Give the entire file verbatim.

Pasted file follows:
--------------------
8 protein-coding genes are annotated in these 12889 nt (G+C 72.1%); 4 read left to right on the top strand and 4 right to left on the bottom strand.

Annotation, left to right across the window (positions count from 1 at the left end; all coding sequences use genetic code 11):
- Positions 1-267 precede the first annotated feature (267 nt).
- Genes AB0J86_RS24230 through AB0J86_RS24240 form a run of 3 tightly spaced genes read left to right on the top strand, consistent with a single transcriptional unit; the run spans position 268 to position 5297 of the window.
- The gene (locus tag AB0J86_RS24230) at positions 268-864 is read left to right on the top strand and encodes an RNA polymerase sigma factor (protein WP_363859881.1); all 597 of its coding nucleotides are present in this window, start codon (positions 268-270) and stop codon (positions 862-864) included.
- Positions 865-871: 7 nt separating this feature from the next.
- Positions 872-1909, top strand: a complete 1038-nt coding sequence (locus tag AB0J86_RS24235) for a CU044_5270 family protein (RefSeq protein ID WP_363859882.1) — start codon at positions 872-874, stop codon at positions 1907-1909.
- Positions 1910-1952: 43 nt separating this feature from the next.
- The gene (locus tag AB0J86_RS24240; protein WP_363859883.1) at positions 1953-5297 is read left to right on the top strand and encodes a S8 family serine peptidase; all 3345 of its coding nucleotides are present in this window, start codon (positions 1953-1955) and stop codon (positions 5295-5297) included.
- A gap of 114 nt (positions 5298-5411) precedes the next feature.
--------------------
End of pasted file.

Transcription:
8 protein-coding genes are annotated in these 12889 nt (G+C 72.1%); 4 read left to right on the top strand and 4 right to left on the bottom strand.

Annotation, left to right across the window (positions count from 1 at the left end; all coding sequences use genetic code 11):
- Positions 1-267 precede the first annotated feature (267 nt).
- Genes AB0J86_RS24230 through AB0J86_RS24240 form a run of 3 tightly spaced genes read left to right on the top strand, consistent with a single transcriptional unit; the run spans position 268 to position 5297 of the window.
- The gene (locus tag AB0J86_RS24230) at positions 268-864 is read left to right on the top strand and encodes an RNA polymerase sigma factor (protein WP_363859881.1); all 597 of its coding nucleotides are present in this window, start codon (positions 268-270) and stop codon (positions 862-864) included.
- Positions 865-871: 7 nt separating this feature from the next.
- Positions 872-1909, top strand: a complete 1038-nt coding sequence (locus tag AB0J86_RS24235) for a CU044_5270 family protein (RefSeq protein ID WP_363859882.1) — start codon at positions 872-874, stop codon at positions 1907-1909.
- Positions 1910-1952: 43 nt separating this feature from the next.
- The gene (locus tag AB0J86_RS24240; protein WP_363859883.1) at positions 1953-5297 is read left to right on the top strand and encodes a S8 family serine peptidase; all 3345 of its coding nucleotides are present in this window, start codon (positions 1953-1955) and stop codon (positions 5295-5297) included.
- A gap of 114 nt (positions 5298-5411) precedes the next feature.